On May 17, 1749, English country surgeon Dr. Edward Jenner was born. In the 18th century, smallpox was a disease that killed about 20% of victims who contracted it and, if it didn’t kill, it often disfigured or blinded many survivors.
When an epidemic of smallpox hit Jenner’s district, a young milkmaid came to see him about the pustules on her hands. Jenner realized she had a milder form of smallpox disease called cowpox that she had contracted from contact with the cows she handled. He extracted liquid from the young girl’s blisters to test a theory he was formulating: if a mild form of a disease were introduced into a healthy person, it should enable that person to defend itself against the dangerous and more virulent pox form. He extracted a similar sample of liquid from the sores of a patient with smallpox.
When a local farmer asked Jenner to inoculate his son against smallpox, the farmer gave Jenner permission to test his theory. After Jenner inoculated the son with a small cowpox sample, the boy came down with a mild form of cowpox but recovered quickly. Jenner inoculated him again but with the smallpox sample. The boy did not contract smallpox. Jenner’s first inoculation had enabled the boy’s body to fight off the more potent disease.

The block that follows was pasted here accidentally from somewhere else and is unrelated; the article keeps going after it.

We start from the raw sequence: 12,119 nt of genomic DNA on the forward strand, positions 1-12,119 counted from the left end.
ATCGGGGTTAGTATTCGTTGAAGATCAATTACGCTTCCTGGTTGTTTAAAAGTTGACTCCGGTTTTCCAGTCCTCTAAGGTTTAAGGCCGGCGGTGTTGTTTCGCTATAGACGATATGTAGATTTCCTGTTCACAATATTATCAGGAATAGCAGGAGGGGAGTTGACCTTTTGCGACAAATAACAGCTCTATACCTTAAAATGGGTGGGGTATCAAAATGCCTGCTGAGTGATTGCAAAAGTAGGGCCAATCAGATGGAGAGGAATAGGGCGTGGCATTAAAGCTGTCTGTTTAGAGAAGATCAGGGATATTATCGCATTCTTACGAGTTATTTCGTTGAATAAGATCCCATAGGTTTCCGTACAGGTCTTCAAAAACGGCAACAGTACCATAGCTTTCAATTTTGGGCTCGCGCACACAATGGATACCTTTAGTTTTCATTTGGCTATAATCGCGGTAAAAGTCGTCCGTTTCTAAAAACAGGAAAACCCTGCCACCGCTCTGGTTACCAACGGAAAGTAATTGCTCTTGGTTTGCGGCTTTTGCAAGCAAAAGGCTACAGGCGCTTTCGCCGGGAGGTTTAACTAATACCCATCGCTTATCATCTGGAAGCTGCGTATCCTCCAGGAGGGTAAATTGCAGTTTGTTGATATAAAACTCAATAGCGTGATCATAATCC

Jenner was not the first to employ the method of inoculation, nor even of using cowpox as a preventative measure. However, Jenner was a cautious, careful, observant doctor who not only carried out many successful tests on others, he systematically developed, refined, tested, then personally popularized his scientific method. He called his therapy vaccination from the Latin vacca [cow] and vaccinia [cowpox]. It took several years before others believed in his treatment and for it to became accepted. As the number of smallpox deaths dropped sharply in England, Europe and North America adopted Jenner’s vaccination practice on a large scale. Jenner’s vaccine is considered one of the most significant medical advances of all time.
B Bondar / Real World Content Advantage